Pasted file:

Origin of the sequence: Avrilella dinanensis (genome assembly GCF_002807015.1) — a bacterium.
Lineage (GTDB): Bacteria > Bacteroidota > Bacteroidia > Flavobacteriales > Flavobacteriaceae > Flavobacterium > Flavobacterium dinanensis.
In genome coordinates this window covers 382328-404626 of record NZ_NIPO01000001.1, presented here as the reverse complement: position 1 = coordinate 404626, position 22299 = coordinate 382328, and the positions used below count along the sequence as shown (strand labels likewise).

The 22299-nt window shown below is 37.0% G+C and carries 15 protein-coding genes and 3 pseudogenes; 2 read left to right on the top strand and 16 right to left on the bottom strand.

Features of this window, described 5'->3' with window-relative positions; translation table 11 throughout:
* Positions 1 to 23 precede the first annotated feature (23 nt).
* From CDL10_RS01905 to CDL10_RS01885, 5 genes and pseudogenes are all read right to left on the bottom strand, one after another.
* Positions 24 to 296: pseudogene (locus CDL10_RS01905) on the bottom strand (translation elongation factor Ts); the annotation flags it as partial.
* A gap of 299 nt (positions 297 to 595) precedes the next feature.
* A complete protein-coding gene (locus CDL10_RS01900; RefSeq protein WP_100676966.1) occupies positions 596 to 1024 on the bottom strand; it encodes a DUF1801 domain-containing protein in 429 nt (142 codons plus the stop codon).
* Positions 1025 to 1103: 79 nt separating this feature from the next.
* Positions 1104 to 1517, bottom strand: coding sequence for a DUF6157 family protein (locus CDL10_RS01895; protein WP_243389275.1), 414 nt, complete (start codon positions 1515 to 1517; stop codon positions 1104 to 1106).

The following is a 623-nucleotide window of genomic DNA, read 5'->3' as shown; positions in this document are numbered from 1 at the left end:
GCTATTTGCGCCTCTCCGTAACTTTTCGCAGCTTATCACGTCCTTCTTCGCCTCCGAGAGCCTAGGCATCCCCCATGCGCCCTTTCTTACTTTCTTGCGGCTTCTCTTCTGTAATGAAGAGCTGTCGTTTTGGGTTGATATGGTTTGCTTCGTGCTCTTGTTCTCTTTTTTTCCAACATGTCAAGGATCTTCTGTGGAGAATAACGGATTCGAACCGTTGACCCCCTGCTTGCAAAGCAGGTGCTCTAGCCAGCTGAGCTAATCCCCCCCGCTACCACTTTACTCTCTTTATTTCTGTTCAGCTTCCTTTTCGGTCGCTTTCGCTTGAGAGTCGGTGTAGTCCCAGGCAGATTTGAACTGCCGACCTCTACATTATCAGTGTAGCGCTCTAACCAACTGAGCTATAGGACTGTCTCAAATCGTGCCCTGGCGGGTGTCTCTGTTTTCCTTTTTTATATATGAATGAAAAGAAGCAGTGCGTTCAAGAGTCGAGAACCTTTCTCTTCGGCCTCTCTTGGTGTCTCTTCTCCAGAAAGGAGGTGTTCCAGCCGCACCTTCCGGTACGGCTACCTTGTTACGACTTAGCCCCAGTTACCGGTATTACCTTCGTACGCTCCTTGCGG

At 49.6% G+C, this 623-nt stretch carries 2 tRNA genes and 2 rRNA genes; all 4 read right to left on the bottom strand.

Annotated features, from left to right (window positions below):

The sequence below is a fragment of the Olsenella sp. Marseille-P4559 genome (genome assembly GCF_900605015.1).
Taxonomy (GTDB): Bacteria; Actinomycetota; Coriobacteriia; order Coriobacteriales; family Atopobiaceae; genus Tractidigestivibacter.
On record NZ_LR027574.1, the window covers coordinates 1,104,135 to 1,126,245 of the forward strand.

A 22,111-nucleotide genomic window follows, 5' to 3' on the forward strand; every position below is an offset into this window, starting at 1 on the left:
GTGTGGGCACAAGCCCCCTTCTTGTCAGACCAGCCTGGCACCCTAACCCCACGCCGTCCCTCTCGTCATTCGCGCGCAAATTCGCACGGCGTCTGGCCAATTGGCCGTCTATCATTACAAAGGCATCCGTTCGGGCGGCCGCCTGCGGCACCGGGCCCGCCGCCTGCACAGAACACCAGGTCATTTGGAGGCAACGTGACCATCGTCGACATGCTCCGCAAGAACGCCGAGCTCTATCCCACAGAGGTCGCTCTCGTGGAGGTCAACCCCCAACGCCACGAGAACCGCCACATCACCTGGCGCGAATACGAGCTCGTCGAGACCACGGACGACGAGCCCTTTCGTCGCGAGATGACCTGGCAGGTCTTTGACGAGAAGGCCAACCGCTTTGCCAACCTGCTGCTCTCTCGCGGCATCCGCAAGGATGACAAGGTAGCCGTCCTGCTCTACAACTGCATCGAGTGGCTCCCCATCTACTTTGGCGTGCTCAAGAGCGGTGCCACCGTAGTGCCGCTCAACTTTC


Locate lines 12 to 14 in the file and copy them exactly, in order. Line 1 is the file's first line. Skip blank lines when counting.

* Positions 1104 to 1517, bottom strand: coding sequence for a DUF6157 family protein (locus CDL10_RS01895; protein WP_243389275.1), 414 nt, complete (start codon positions 1515 to 1517; stop codon positions 1104 to 1106).

The following is a 623-nucleotide window of genomic DNA, read 5'->3' as shown; positions in this document are numbered from 1 at the left end:
GCTATTTGCGCCTCTCCGTAACTTTTCGCAGCTTATCACGTCCTTCTTCGCCTCCGAGAGCCTAGGCATCCCCCATGCGCCCTTTCTTACTTTCTTGCGGCTTCTCTTCTGTAATGAAGAGCTGTCGTTTTGGGTTGATATGGTTTGCTTCGTGCTCTTGTTCTCTTTTTTTCCAACATGTCAAGGATCTTCTGTGGAGAATAACGGATTCGAACCGTTGACCCCCTGCTTGCAAAGCAGGTGCTCTAGCCAGCTGAGCTAATCCCCCCCGCTACCACTTTACTCTCTTTATTTCTGTTCAGCTTCCTTTTCGGTCGCTTTCGCTTGAGAGTCGGTGTAGTCCCAGGCAGATTTGAACTGCCGACCTCTACATTATCAGTGTAGCGCTCTAACCAACTGAGCTATAGGACTGTCTCAAATCGTGCCCTGGCGGGTGTCTCTGTTTTCCTTTTTTATATATGAATGAAAAGAAGCAGTGCGTTCAAGAGTCGAGAACCTTTCTCTTCGGCCTCTCTTGGTGTCTCTTCTCCAGAAAGGAGGTGTTCCAGCCGCACCTTCCGGTACGGCTACCTTGTTACGACTTAGCCCCAGTTACCGGTATTACCTTCGTACGCTCCTTGCGG